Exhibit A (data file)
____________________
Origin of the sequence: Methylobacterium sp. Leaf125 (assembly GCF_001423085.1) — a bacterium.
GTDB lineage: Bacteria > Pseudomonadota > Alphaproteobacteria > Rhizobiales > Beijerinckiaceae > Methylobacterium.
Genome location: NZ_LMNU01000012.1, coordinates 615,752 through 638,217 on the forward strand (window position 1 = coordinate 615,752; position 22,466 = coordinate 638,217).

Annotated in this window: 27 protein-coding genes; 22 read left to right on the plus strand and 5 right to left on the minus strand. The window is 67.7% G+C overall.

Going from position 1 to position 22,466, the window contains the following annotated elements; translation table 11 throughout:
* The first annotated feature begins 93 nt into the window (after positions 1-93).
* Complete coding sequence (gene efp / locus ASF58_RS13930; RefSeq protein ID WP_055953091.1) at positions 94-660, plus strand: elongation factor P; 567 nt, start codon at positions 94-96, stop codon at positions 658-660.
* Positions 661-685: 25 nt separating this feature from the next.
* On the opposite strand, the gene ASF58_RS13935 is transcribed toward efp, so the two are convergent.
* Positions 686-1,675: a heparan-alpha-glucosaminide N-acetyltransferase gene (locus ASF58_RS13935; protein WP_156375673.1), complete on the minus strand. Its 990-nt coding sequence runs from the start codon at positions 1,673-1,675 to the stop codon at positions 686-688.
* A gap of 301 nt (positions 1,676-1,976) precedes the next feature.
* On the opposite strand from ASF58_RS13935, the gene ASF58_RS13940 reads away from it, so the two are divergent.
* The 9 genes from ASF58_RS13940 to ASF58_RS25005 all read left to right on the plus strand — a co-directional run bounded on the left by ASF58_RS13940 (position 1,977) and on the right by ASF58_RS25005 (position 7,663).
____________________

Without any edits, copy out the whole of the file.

Origin of the sequence: Methylobacterium sp. Leaf125 (assembly GCF_001423085.1) — a bacterium.
GTDB lineage: Bacteria > Pseudomonadota > Alphaproteobacteria > Rhizobiales > Beijerinckiaceae > Methylobacterium.
Genome location: NZ_LMNU01000012.1, coordinates 615,752 through 638,217 on the forward strand (window position 1 = coordinate 615,752; position 22,466 = coordinate 638,217).

Annotated in this window: 27 protein-coding genes; 22 read left to right on the plus strand and 5 right to left on the minus strand. The window is 67.7% G+C overall.

Going from position 1 to position 22,466, the window contains the following annotated elements; translation table 11 throughout:
* The first annotated feature begins 93 nt into the window (after positions 1-93).
* Complete coding sequence (gene efp / locus ASF58_RS13930; RefSeq protein ID WP_055953091.1) at positions 94-660, plus strand: elongation factor P; 567 nt, start codon at positions 94-96, stop codon at positions 658-660.
* Positions 661-685: 25 nt separating this feature from the next.
* On the opposite strand, the gene ASF58_RS13935 is transcribed toward efp, so the two are convergent.
* Positions 686-1,675: a heparan-alpha-glucosaminide N-acetyltransferase gene (locus ASF58_RS13935; protein WP_156375673.1), complete on the minus strand. Its 990-nt coding sequence runs from the start codon at positions 1,673-1,675 to the stop codon at positions 686-688.
* A gap of 301 nt (positions 1,676-1,976) precedes the next feature.
* On the opposite strand from ASF58_RS13935, the gene ASF58_RS13940 reads away from it, so the two are divergent.
* The 9 genes from ASF58_RS13940 to ASF58_RS25005 all read left to right on the plus strand — a co-directional run bounded on the left by ASF58_RS13940 (position 1,977) and on the right by ASF58_RS25005 (position 7,663).